The annual Orionid meteor shower peaks Friday night into Saturday morning. If you have an unclouded view of the night sky, preferably away from city lights, you’ll see beautiful streaks of light zipping overhead.
What are the Orionids?
They’re one of a few major, yearly meteor showers. The Orionids — so named because the meteors appear to radiate out from near the Orion constellation — happen from October to November. This year, the showtime is October 4 through November 14.
But Friday night is prime time; you could see about 20 meteors per hour — more than at any other point during the Orionid window.
What causes it?
Meteors are tiny space debris burning up as they hit Earth’s atmosphere. In the case of the Orionids, the debris are particles left behind by Halley’s Comet, which visited our cosmic neighborhood in 1986. When the comet flies close to the sun every 75 years or so, the sun burns off some of its surface, so it leaves behind dust and rock.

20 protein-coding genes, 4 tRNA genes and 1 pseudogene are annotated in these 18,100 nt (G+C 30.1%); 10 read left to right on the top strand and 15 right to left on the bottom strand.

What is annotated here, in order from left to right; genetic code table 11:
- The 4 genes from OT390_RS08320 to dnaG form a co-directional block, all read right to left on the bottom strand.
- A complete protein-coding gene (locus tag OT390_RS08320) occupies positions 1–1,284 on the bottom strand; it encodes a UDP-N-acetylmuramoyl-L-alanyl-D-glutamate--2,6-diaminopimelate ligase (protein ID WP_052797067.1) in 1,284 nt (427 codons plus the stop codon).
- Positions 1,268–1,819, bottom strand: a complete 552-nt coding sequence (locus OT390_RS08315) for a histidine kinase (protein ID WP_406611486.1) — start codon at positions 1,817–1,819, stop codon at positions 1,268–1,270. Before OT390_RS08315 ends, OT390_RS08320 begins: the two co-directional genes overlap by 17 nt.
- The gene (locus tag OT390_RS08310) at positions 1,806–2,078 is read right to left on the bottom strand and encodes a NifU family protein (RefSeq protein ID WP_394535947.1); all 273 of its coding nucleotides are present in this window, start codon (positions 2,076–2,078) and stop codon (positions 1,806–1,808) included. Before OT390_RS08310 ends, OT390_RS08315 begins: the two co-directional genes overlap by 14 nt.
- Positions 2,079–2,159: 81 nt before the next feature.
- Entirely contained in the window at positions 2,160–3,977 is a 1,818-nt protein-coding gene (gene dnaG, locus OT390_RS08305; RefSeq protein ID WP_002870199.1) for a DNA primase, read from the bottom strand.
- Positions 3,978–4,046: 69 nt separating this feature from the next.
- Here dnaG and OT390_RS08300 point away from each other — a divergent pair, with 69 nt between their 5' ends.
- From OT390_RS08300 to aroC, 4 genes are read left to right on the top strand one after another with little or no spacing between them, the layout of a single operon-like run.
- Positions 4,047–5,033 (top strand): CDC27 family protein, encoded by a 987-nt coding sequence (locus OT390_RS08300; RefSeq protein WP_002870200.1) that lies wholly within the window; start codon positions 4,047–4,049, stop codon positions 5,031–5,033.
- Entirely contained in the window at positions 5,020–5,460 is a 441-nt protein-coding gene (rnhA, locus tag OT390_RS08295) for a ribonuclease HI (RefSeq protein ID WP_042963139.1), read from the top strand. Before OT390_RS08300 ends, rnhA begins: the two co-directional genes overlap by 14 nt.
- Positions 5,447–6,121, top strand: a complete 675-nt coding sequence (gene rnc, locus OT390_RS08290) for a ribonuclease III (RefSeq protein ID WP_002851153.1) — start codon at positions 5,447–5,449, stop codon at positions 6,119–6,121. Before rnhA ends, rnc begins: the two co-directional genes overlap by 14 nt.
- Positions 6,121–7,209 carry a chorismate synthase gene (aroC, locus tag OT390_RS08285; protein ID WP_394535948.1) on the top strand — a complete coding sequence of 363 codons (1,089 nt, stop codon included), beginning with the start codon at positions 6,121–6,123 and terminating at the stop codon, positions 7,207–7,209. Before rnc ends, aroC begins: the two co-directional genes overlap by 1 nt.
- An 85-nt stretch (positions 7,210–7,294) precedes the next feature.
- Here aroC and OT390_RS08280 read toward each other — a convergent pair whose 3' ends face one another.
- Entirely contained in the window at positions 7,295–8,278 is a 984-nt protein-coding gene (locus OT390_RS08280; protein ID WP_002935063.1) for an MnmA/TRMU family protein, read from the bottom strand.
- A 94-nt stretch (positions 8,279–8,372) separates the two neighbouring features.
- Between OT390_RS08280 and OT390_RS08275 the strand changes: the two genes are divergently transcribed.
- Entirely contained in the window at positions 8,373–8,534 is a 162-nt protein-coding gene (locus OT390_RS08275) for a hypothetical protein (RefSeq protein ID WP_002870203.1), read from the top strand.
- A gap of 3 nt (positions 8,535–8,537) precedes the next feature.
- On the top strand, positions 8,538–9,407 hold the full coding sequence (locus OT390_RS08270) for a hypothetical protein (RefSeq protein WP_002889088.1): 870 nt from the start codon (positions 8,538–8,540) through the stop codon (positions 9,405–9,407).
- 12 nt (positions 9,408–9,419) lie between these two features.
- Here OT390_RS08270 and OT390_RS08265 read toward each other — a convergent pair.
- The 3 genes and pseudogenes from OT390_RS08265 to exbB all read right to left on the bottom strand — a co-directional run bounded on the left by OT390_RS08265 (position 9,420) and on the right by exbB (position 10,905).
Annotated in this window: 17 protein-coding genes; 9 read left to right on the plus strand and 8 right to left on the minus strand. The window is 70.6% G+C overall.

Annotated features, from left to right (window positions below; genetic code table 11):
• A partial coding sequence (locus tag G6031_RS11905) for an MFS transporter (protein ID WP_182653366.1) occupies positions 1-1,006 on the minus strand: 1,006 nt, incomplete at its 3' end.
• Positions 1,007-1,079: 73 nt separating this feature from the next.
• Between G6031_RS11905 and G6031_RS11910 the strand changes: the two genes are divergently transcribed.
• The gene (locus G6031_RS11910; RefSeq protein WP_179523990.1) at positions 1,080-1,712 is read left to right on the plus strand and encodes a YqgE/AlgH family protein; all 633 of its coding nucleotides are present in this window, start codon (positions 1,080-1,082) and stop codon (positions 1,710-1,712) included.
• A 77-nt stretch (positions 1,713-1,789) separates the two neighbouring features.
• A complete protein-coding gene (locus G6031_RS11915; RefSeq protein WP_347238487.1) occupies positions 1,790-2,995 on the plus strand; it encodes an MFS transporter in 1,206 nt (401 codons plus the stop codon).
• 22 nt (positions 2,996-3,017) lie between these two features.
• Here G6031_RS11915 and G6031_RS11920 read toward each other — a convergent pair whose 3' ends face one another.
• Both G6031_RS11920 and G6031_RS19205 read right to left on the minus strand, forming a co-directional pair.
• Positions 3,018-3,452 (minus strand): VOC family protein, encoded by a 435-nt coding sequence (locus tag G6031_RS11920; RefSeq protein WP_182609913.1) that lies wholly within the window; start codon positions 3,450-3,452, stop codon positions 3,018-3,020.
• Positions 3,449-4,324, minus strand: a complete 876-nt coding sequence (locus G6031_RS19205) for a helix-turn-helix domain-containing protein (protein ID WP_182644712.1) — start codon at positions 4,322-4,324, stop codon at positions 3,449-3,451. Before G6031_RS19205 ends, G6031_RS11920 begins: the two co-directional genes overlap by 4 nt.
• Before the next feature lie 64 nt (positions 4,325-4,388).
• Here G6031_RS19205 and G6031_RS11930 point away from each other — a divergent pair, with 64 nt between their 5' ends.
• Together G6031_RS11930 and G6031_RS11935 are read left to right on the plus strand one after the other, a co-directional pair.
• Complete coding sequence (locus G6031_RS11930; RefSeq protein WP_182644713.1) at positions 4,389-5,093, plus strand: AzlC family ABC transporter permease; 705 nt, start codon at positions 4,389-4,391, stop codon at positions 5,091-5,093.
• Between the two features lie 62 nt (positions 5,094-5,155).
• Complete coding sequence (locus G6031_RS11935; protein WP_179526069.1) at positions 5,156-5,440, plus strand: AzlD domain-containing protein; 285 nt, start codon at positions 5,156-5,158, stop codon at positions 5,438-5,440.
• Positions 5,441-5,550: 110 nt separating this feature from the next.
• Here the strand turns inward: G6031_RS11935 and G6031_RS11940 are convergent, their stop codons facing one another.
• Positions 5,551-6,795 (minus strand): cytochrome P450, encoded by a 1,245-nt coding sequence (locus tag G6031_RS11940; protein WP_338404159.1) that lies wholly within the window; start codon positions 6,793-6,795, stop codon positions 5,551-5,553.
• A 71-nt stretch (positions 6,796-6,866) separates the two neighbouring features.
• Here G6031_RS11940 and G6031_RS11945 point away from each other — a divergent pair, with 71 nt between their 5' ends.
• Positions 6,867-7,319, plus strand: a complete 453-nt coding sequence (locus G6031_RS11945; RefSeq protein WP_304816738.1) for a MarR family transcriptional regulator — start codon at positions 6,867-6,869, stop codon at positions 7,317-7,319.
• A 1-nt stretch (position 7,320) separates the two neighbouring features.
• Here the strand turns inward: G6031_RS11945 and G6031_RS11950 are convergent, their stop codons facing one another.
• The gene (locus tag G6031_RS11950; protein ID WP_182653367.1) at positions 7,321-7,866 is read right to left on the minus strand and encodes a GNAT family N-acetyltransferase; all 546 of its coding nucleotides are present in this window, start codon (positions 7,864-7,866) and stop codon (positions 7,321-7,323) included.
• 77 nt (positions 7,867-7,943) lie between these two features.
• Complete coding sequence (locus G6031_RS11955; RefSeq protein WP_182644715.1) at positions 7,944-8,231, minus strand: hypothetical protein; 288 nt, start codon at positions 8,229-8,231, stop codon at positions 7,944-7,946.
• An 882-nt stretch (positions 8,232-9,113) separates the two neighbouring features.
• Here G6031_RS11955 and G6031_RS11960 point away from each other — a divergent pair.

The Earth runs into the cloud of debris from Halley’s Comet twice a year. In October and November, we get the Orionid showers. From April to May, we get the Eta Aquarid showers.
Where is Halley’s Comet, anyway?
Far away from here. It’s been traveling away from our sun since its 1986 flyby, and it’s projected to come back close enough for us to see it with the naked eye in 2061.